Earlier printed series created during the sixteenth and seventeenth centuries were designed to appeal to an educated audience interested in classical learning, with the informational texts written in Latin. By the eighteenth century, use of vernacular language in printed work was more prevalent, and Piranesi’s prints, although similarly didactic in tone, include text in Italian.
During the eighteenth century, it was expected that upper-class young men would visit sites in Europe to finish their education. As Greece was then part of the Ottoman Empire which presented difficulties for European travelers, Rome became the focus for easy access to sites and monuments related to ancient culture. The popularity of the so-called Grand Tour sparked the production of travel literature as well as printed illustrations of maps and monuments. This trend persisted through the nineteenth century, although travel patterns changed to attract female and middle-class travelers, and photography became a major way to document the travel experience.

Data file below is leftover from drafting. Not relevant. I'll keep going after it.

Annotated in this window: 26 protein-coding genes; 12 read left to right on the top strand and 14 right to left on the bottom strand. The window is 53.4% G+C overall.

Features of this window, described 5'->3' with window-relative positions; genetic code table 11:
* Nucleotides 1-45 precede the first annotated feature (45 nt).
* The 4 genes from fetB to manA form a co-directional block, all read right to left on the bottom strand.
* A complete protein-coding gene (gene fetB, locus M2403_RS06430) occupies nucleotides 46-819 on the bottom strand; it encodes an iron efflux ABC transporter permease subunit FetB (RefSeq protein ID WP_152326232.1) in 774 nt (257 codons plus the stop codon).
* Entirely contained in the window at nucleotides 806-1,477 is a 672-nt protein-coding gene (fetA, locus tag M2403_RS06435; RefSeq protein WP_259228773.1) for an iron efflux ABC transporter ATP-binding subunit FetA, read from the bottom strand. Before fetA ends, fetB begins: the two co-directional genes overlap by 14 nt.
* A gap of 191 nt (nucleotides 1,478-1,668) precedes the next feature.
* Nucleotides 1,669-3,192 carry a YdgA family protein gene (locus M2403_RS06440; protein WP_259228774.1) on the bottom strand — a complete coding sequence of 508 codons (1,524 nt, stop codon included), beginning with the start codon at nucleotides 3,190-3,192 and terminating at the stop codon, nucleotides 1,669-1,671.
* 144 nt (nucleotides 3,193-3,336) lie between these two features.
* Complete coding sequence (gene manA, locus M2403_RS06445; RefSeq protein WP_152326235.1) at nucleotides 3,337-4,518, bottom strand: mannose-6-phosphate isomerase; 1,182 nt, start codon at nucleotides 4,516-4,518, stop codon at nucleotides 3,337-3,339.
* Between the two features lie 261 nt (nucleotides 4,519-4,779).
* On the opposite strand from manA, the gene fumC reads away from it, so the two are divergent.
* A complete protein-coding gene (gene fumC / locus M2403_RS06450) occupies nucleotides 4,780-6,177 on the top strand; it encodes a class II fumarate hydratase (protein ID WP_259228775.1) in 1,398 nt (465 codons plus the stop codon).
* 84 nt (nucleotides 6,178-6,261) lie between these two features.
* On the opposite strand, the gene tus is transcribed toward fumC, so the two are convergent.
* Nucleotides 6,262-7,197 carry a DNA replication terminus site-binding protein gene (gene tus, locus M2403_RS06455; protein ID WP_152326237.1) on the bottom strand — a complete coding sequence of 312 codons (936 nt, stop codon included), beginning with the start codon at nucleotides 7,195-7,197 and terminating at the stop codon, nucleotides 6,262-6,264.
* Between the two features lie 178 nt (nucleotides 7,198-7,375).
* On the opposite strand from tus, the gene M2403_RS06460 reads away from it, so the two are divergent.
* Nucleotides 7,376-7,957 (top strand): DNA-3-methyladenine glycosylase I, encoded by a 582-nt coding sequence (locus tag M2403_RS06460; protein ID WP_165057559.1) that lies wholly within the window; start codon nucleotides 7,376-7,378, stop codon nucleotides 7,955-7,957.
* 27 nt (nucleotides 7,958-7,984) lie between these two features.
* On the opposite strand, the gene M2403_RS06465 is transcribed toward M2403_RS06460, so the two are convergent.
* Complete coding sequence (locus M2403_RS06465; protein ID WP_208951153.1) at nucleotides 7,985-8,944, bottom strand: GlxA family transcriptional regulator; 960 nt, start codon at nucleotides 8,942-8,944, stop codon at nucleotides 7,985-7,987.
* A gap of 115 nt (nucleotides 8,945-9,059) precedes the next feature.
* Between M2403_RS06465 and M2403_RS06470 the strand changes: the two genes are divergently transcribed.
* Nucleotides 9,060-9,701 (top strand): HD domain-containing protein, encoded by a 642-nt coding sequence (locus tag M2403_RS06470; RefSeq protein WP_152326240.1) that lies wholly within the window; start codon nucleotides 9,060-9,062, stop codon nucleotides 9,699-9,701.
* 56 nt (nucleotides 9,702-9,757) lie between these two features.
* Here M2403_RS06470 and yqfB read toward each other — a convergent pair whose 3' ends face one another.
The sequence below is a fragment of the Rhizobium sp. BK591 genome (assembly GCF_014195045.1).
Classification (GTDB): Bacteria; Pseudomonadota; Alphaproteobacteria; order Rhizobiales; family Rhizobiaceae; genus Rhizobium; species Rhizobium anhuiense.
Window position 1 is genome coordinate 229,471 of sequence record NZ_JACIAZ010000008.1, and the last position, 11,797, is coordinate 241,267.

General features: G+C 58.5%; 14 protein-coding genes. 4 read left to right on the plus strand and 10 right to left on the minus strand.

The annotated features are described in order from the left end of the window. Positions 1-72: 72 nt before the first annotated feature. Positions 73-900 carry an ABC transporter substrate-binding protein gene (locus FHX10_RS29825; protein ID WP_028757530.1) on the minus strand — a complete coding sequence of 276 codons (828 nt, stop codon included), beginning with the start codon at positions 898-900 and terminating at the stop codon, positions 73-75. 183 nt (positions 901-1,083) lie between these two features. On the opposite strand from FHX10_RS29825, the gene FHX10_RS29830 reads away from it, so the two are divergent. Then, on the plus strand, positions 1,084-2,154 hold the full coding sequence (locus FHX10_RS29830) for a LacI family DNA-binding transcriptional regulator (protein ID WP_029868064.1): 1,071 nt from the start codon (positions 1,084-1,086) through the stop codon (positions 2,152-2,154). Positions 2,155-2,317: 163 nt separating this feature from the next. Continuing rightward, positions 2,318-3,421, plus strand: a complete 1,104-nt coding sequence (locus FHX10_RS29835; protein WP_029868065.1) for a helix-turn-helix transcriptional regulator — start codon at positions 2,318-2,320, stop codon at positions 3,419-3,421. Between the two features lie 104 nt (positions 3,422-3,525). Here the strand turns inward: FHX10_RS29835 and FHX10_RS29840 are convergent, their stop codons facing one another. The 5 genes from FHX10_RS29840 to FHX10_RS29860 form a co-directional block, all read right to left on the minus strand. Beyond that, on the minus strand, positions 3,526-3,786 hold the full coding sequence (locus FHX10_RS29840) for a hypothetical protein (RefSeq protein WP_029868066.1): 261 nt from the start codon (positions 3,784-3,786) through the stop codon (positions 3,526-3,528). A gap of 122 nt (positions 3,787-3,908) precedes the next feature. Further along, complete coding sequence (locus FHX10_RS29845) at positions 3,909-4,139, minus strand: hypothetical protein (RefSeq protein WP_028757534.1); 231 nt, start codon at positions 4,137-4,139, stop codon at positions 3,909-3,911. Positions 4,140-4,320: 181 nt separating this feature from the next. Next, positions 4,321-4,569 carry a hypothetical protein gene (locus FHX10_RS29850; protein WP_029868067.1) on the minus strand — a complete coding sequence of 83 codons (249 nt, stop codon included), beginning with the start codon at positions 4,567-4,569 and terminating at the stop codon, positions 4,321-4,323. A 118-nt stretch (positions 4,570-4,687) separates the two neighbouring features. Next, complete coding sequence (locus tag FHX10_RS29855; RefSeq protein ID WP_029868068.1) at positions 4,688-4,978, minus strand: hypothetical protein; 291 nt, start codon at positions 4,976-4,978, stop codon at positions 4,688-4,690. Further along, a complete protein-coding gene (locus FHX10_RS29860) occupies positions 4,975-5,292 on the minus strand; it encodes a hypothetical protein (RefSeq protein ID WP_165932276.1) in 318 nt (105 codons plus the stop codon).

In addition to changing populations of travelers, the focus of travel changed from that of building classical education (with a strong emphasis on texts) to an interest in experiencing and observing daily life and culture. This shift is reflected in the images created for travelers that featured a change in perspective and execution to capitalize on the interest of this new market.
Image: Giovanni Battista Piranesi. Italian, 1720–1778. Temple of Saturn with a Corner of the Arch of Septimius Severus in the Background from Vedute di Roma, 1748–-1780. Etching. Yale University Art Gallery. The Arthur Ross Collection. 2012.159.11.100